Thus we obtain the desired results by Theorems 3.1 and 3.2. Similarly, in the case of $-\gamma -\delta +\epsilon +\eta >0$, we can obtain the results by using the case of $\alpha +\beta +\zeta +\eta >0$.

## 4 Fixed point theorems for well-known mappings

Using Theorem 3.1, we first show the following fixed point theorem for generalized hybrid non-self mappings in a Hilbert space; see also Kocourek, Takahashi and Yao [1].

**Theorem 4.1**

*Let*

*H*

*be a Hilbert space*,

*let*

*C*

*be a non*-

*empty*,

*bounded*,

*closed and convex subset of*

*H*

*and let*

*T*

*be a generalized hybrid mapping from*

*C*

*into*

*H*,

*i*.

*e*.,

*there exist*$\alpha ,\beta \in \mathbb{R}$

*such that*

*for any*$x,y\in C$.

*Suppose*$\alpha -\beta \ge 0$

*and assume that there exists*$m>1$

*such that for any*$x\in C$,

*for some* $y\in C$ *and* *t* *with* $0<t\le m$. *Then* *T* *has a fixed point*.

*Proof*An $(\alpha ,\beta )$-generalized hybrid mapping

*T*from

*C*into

*H*is an $(\alpha ,1-\alpha ,-\beta ,-(1-\beta ),0,0,0)$-widely more generalized hybrid mapping. Furthermore, $\alpha +(1-\alpha )-\beta -(1-\beta )=0$, $\alpha +(1-\alpha )+0+0=1>0$, $\alpha -\beta +0+0=\alpha -\beta \ge 0$ and $0+0=0$, that is, it satisfies the condition (2) in Theorem 3.1. Furthermore, since there exists $m\ge 1$ such that for any $x\in C$,

for some $y\in C$ and *t* with $0<t\le m$, we obtain the desired result from Theorem 3.1. □

Using Theorem 3.1, we can also show the following fixed point theorem for widely generalized hybrid non-self mappings in a Hilbert space; see Kawasaki and Takahashi [13].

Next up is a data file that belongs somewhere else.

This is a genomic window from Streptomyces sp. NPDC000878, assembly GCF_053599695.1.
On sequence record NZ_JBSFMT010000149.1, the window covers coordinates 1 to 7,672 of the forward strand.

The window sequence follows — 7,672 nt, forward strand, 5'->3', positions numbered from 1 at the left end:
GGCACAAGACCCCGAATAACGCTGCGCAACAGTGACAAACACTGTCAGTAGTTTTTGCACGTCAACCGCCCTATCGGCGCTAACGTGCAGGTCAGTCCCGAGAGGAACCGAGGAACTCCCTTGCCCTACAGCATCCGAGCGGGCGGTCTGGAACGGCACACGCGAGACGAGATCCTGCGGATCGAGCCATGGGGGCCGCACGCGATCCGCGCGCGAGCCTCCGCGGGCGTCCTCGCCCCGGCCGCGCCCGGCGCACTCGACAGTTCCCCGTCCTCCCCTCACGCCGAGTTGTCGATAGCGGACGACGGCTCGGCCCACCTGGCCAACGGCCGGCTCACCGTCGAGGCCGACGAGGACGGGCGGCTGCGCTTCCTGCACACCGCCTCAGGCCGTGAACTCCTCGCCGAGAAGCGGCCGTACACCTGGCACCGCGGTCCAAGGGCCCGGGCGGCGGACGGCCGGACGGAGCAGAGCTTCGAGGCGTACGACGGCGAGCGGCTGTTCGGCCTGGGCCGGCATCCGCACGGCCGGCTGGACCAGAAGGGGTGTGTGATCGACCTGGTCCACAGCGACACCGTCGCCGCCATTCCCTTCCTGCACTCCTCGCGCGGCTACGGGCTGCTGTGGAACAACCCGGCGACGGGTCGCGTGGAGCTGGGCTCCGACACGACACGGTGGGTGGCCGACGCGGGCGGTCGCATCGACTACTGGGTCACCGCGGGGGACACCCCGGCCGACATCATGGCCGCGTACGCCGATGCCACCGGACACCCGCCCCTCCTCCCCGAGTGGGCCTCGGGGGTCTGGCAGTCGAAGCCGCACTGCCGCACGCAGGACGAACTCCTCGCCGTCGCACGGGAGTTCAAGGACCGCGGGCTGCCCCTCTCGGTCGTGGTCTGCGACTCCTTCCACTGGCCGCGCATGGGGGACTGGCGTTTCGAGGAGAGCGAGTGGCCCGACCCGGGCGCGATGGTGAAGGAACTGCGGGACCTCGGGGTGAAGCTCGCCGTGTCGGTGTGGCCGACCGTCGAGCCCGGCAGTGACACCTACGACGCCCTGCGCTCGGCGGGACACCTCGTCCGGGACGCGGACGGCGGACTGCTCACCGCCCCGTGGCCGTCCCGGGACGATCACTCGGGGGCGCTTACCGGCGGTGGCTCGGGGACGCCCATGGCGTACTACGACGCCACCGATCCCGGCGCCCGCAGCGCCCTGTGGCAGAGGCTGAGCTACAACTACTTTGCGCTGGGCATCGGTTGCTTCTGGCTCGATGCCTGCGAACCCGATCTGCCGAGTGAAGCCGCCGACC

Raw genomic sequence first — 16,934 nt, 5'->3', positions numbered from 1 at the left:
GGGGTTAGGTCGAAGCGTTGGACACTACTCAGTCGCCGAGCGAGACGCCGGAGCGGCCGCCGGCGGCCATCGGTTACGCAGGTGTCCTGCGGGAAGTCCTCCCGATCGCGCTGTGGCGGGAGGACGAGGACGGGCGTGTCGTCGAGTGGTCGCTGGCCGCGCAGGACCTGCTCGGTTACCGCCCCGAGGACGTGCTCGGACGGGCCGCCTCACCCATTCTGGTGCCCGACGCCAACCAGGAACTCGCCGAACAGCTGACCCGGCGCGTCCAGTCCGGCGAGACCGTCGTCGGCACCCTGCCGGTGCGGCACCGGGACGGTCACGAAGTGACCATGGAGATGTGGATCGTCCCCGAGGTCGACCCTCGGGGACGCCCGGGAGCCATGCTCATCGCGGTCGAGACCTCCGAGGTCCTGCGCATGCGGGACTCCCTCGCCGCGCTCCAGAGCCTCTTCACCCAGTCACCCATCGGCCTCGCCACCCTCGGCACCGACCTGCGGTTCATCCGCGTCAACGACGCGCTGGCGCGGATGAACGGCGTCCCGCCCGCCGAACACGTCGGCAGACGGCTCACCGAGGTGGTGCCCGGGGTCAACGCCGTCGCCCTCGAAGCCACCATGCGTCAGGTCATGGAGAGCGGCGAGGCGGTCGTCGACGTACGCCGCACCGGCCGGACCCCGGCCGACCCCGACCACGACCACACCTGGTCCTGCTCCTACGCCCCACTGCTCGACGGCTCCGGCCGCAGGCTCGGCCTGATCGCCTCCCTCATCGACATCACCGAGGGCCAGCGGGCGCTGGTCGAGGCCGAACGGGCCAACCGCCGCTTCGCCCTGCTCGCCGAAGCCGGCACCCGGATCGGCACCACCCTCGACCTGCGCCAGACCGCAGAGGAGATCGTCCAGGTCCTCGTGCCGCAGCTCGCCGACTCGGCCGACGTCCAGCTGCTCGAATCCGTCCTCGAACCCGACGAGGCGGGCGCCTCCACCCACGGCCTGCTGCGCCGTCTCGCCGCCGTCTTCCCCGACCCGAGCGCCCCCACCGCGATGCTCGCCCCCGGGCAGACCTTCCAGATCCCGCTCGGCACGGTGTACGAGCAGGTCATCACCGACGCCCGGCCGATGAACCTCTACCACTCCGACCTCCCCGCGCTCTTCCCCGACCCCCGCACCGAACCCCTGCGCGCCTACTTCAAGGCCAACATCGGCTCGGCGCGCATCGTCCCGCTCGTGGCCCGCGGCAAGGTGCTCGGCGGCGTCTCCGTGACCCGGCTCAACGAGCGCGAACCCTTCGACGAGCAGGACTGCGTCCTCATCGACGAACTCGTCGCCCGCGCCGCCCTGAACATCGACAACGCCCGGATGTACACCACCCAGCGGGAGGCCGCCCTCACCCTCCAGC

**Theorem 4.2**

*Let*

*H*

*be a Hilbert space*,

*let*

*C*

*be a non*-

*empty*,

*bounded*,

*closed and convex subset of*

*H*

*and let*

*T*

*be an*$(\alpha ,\beta ,\gamma ,\delta ,\epsilon ,\zeta )$-

*widely generalized hybrid mapping from*

*C*

*into*

*H*

*which satisfies the following condition*(1)

*or*(2):

- (1)
$\alpha +\beta +\gamma +\delta \ge 0$, $\alpha +\gamma +\epsilon >0$

*and*$\alpha +\beta \ge 0$; - (2)
$\alpha +\beta +\gamma +\delta \ge 0$, $\alpha +\beta +\zeta >0$

*and*$\alpha +\gamma \ge 0$.

*Assume that there exists*$m>1$

*such that for any*$x\in C$,

*for some* $y\in C$ *and* $t\in \mathbb{R}$ *with* $0<t\le m$. *Then* *T* *has a fixed point*. *In particular*, *a fixed point of* *T* *is unique in the case of* $\alpha +\beta +\gamma +\delta >0$ *under the conditions* (1) *and* (2).

*Proof*Since

*T*is $(\alpha ,\beta ,\gamma ,\delta ,\epsilon ,\zeta )$-widely generalized hybrid, we obtain that

for some $y\in C$ and *t* with $0<t\le m$, we obtain the desired result from Theorem 3.1. In the case of $\alpha +\beta +\gamma +\delta \ge 0$, $\alpha +\beta +\zeta >0$ and $\alpha +\gamma \ge 0$, we can obtain the desired result by replacing the variables *x* and *y*. □

for any $x,y\in C$. Using Theorem 3.2, we can show the following fixed point theorem for generalized strict pseudo-contractive non-self mappings in a Hilbert space.